top of page

Nurturing Aquatic Plants in the Past: Unveiling My Journey with Traditional Methods


Embarking on a journey before the advent of today's technology, I recall the challenges we faced in growing aquatic plants without the convenience of aquasoils or affordable plant food. Our knowledge was limited to using ordinary aquarium gravel, forcing us to get creative with our approaches. Through countless experiments and failures, we managed to cultivate breathtaking plants despite the constraints we encountered.

Tips on how we got from this (top) to this (bottom)

Feeding Aquatic Plants: My Experiences

To provide essential nutrients through the water column, we relied on liquid garden plant fertilizers. Adhering to the recommended types and dosages, we cautiously started with only one-third of the suggested amount. If we noticed no signs of algae or other issues, we gradually increased the dosage. In case our efforts yielded disappointing results, we would switch to different brands, with a preference for those rich in kelp content. Sadly, some of the best brands we relied on are no longer available. However, our unwavering commitment to using liquid fertilizers stemmed from the belief that they provided a comprehensive blend of essential elements in a single dose.

Substrate Enrichment: My Exploration

Our journey into substrate enrichment involved a myriad of trials. We delved into spot feeding with plant food tablets, and experimented with unconventional options like rabbit droppings, chicken droppings, compost/clay balls, and more. After multiple attempts, I discovered that single rabbit droppings or clay/compost balls worked best for me, as other alternatives proved too potent and often resulted in root burns—particularly chicken droppings.

When it came to the bottom substrate beneath the inert aquarium gravel, I ventured into using potting soil, composts, garden gravel/sand, and even cat litter. My most successful mix consisted of pure original bentonite cat litter (unscented), garden sand, and a small portion of potting soil. Maintaining a depth of no more than 2 to 3cm, I topped it off with 12 to 16cm of aquarium gravel. While some enthusiasts achieved better results with compost instead of potting soil, I encountered significant setbacks when I attempted to incorporate it into my setup.

Through countless trials and errors, my fellow enthusiasts and I discovered a couple of tricks that significantly aided our endeavours. First, we decided to boil the potting soil and garden sand in a pressure cooker, believing it would eliminate fungi and algae thus curbing the sudden pollution that can be caused by soil. This simple step prevented overnight disasters that would pollute our systems. Additionally, we learned the hard way that it was crucial to mix the cat litter in a separate bucket before introducing it into the aquarium. The reaction with water released an astonishing amount of heat, resulting in an unfortunate incident where I destroyed the bottom of one of my aquariums.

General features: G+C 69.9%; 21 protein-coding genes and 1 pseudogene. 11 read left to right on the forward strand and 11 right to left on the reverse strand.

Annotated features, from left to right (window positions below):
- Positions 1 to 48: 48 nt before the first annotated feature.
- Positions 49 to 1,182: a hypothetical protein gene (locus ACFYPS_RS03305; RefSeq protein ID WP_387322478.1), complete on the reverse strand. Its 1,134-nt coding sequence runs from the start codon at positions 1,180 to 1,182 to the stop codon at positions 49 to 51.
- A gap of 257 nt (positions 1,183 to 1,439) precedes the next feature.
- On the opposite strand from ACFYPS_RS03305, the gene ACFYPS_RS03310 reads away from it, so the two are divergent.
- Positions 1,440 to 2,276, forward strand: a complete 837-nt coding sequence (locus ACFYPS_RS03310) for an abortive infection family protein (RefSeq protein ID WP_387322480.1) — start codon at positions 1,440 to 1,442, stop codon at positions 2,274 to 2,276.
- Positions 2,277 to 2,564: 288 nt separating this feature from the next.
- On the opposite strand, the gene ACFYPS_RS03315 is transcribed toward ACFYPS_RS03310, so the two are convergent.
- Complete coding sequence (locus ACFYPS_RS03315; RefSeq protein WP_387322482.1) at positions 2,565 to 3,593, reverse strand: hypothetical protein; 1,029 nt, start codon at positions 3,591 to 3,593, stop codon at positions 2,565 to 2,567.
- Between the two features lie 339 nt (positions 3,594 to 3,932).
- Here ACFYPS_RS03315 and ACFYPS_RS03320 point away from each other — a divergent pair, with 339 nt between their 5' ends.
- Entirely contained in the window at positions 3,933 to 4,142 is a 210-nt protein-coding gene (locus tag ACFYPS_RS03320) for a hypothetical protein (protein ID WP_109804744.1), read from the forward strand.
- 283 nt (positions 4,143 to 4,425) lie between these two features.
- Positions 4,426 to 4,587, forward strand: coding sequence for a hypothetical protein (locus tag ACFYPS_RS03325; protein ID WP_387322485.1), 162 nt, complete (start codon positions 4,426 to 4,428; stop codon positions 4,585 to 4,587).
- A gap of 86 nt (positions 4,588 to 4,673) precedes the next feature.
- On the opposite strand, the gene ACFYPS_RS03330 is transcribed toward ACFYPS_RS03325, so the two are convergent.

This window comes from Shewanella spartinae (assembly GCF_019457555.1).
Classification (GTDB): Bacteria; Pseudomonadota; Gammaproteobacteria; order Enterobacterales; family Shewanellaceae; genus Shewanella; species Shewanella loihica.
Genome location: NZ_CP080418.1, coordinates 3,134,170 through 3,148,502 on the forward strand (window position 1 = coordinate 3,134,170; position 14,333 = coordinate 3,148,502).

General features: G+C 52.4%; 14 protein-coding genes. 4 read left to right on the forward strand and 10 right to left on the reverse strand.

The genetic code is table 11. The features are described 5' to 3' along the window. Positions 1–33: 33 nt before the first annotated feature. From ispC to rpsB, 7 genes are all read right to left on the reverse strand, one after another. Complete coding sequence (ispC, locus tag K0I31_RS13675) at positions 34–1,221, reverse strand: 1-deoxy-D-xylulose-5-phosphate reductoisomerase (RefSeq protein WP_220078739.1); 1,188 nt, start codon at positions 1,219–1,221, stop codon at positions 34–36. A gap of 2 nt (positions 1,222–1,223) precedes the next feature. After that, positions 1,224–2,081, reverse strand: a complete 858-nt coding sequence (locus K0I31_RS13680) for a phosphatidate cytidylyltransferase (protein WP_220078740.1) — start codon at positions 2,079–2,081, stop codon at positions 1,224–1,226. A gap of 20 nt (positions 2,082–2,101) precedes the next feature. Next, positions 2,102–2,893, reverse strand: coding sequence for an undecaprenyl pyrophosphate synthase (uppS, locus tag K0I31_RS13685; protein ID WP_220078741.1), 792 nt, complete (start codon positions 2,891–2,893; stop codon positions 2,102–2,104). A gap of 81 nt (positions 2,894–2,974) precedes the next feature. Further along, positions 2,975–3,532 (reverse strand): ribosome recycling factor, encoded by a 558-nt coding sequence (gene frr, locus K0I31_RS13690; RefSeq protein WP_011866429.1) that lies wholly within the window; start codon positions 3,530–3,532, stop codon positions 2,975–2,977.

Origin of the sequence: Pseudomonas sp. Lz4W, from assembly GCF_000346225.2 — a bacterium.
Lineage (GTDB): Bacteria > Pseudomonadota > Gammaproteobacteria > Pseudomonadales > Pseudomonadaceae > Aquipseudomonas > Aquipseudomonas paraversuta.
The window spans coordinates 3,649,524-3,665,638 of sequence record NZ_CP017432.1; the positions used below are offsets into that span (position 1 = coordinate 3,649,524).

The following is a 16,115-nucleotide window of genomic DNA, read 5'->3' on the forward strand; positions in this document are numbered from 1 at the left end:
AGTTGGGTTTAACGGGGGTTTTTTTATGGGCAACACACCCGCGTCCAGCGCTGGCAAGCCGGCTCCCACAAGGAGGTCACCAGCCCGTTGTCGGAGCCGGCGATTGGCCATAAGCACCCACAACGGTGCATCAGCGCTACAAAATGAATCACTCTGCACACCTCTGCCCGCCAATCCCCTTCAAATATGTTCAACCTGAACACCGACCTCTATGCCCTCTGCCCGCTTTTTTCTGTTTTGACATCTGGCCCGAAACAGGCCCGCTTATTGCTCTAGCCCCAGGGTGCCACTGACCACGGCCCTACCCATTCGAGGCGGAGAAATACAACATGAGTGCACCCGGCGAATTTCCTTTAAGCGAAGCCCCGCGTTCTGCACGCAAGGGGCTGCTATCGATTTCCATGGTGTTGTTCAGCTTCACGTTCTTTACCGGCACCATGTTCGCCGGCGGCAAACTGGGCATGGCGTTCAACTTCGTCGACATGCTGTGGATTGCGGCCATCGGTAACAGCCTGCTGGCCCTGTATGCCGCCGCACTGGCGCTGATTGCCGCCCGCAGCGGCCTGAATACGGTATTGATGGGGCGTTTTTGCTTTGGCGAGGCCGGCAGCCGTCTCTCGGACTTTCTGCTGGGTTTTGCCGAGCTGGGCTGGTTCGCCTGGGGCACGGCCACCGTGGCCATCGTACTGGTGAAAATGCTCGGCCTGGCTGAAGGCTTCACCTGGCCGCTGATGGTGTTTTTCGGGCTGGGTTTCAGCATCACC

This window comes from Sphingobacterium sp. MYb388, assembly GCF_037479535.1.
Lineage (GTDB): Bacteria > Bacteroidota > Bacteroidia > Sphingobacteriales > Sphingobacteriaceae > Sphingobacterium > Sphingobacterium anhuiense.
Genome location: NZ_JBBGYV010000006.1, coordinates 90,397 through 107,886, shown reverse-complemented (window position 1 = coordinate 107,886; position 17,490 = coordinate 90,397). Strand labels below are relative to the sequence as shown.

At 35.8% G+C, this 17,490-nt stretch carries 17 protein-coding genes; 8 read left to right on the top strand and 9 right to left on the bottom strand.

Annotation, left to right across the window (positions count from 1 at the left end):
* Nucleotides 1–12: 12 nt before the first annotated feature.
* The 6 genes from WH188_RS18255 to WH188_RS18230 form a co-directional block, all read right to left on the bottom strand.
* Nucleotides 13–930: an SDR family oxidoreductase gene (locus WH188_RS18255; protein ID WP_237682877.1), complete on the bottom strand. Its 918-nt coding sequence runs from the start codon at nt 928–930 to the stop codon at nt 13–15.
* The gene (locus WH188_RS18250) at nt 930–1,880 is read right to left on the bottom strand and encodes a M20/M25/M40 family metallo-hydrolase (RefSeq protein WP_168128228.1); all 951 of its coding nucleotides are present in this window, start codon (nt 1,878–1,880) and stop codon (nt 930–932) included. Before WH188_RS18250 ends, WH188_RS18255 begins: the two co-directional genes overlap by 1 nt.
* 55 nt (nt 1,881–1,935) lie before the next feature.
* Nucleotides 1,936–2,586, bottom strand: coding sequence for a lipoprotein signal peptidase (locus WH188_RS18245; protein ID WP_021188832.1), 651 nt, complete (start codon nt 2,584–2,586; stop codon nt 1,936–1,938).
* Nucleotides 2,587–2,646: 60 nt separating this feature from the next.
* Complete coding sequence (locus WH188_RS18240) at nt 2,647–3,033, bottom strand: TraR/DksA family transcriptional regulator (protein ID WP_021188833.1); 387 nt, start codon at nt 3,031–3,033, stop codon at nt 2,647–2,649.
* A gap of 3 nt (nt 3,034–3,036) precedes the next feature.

Balancing the "Table": Lessons Learned

Early on, I struggled to grasp the importance of balance in creating a stable "table" for my planted aquarium. This "table" represented the three crucial components: food, CO2, and lighting. My initial approach placed excessive emphasis on food, neglecting the other two pillars.

As a result, my "table" constantly toppled over, leaving me frustrated. However, as I invested in better lighting—increasing both the intensity and quantity—I began witnessing gradual improvements in my results. Still, something was missing to achieve greatness.

It was at this point that I decided to venture into the world of DIY CO2 supplementation. I experimented with a Sodastream bottle and was pleasantly surprised by the significant improvement it brought to my plants. Suddenly, the fruits of my labour blossomed with greater vitality and beauty.

Lessons and Advice: A Personal Reflection

Reflecting on my journey, I offer the following advice to those who prefer to embrace traditional methods or face budget constraints:

1. Begin with water column feeding using tried and tested aquarium products readily available on the market.

2. Enhance your lighting system within the limits of your budget. Even simple additions such as 10W LED spotlights can make a noticeable difference.

3. If you encounter issues with algae, increase the number of plants in your aquarium and dramatically reduce the lighting duration until the algae growth is under control. Then increase it gradually to find that sweet spot

4. Aspiring to incorporate a DIY CO2 system? Here it is imperative to exercise caution when handling liquid-based mixtures. Even a slight contamination can spell disaster for your beloved aquatic ecosystem. Sadly, I witnessed numerous well-established planted aquariums crashing due to DIY CO2 liquid contamination, so vigilance is paramount. I would rather venture towards “Sodastream” bottles


Remember, cultivating aquatic plants is a hobby that knows no boundaries. While rules may be absent, I share these insights and suggestions from my personal experiences and those of fellow enthusiasts. By embracing traditional methods and leveraging the knowledge accumulated from past practices, it is indeed possible to nurture stunning aquatic plants, even without subsoil or CO2 supplementation.

NEXT: Growing Stunning Aquatic Plants in inert aquarium gravel Without Subsoil or CO2

182 views0 comments

Recent Posts

See All


bottom of page